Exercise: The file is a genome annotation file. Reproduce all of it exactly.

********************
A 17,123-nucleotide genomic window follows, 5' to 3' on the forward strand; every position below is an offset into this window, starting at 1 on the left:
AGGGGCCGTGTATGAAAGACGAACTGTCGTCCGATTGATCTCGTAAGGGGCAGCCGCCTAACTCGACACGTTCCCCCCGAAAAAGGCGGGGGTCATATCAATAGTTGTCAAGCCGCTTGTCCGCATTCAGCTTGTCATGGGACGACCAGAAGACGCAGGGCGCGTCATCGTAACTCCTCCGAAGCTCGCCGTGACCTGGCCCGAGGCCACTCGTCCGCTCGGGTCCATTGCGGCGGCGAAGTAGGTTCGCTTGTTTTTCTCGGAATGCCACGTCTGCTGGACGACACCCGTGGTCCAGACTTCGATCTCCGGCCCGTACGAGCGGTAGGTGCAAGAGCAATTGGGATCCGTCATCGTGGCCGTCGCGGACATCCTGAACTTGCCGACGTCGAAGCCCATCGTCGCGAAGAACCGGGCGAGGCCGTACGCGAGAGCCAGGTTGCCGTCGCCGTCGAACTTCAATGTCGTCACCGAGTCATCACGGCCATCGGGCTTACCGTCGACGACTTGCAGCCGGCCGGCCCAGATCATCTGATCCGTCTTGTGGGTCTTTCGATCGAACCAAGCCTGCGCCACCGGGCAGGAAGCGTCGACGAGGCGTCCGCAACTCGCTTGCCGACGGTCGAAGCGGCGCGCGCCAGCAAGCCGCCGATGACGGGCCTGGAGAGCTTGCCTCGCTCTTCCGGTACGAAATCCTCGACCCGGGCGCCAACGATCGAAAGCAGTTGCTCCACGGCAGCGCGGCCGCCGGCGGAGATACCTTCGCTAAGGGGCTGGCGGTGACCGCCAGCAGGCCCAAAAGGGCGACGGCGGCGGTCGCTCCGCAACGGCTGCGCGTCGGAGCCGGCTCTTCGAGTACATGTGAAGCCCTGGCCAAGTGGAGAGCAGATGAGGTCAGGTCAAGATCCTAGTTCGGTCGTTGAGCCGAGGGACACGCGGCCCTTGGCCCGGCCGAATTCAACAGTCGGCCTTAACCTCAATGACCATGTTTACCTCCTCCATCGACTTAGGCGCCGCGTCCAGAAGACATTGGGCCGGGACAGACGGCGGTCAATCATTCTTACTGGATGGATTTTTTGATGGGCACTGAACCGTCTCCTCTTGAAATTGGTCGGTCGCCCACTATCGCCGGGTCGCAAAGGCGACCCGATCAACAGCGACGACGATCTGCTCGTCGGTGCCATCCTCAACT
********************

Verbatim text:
A 17,123-nucleotide genomic window follows, 5' to 3' on the forward strand; every position below is an offset into this window, starting at 1 on the left:
AGGGGCCGTGTATGAAAGACGAACTGTCGTCCGATTGATCTCGTAAGGGGCAGCCGCCTAACTCGACACGTTCCCCCCGAAAAAGGCGGGGGTCATATCAATAGTTGTCAAGCCGCTTGTCCGCATTCAGCTTGTCATGGGACGACCAGAAGACGCAGGGCGCGTCATCGTAACTCCTCCGAAGCTCGCCGTGACCTGGCCCGAGGCCACTCGTCCGCTCGGGTCCATTGCGGCGGCGAAGTAGGTTCGCTTGTTTTTCTCGGAATGCCACGTCTGCTGGACGACACCCGTGGTCCAGACTTCGATCTCCGGCCCGTACGAGCGGTAGGTGCAAGAGCAATTGGGATCCGTCATCGTGGCCGTCGCGGACATCCTGAACTTGCCGACGTCGAAGCCCATCGTCGCGAAGAACCGGGCGAGGCCGTACGCGAGAGCCAGGTTGCCGTCGCCGTCGAACTTCAATGTCGTCACCGAGTCATCACGGCCATCGGGCTTACCGTCGACGACTTGCAGCCGGCCGGCCCAGATCATCTGATCCGTCTTGTGGGTCTTTCGATCGAACCAAGCCTGCGCCACCGGGCAGGAAGCGTCGACGAGGCGTCCGCAACTCGCTTGCCGACGGTCGAAGCGGCGCGCGCCAGCAAGCCGCCGATGACGGGCCTGGAGAGCTTGCCTCGCTCTTCCGGTACGAAATCCTCGACCCGGGCGCCAACGATCGAAAGCAGTTGCTCCACGGCAGCGCGGCCGCCGGCGGAGATACCTTCGCTAAGGGGCTGGCGGTGACCGCCAGCAGGCCCAAAAGGGCGACGGCGGCGGTCGCTCCGCAACGGCTGCGCGTCGGAGCCGGCTCTTCGAGTACATGTGAAGCCCTGGCCAAGTGGAGAGCAGATGAGGTCAGGTCAAGATCCTAGTTCGGTCGTTGAGCCGAGGGACACGCGGCCCTTGGCCCGGCCGAATTCAACAGTCGGCCTTAACCTCAATGACCATGTTTACCTCCTCCATCGACTTAGGCGCCGCGTCCAGAAGACATTGGGCCGGGACAGACGGCGGTCAATCATTCTTACTGGATGGATTTTTTGATGGGCACTGAACCGTCTCCTCTTGAAATTGGTCGGTCGCCCACTATCGCCGGGTCGCAAAGGCGACCCGATCAACAGCGACGACGATCTGCTCGTCGGTGCCATCCTCAACT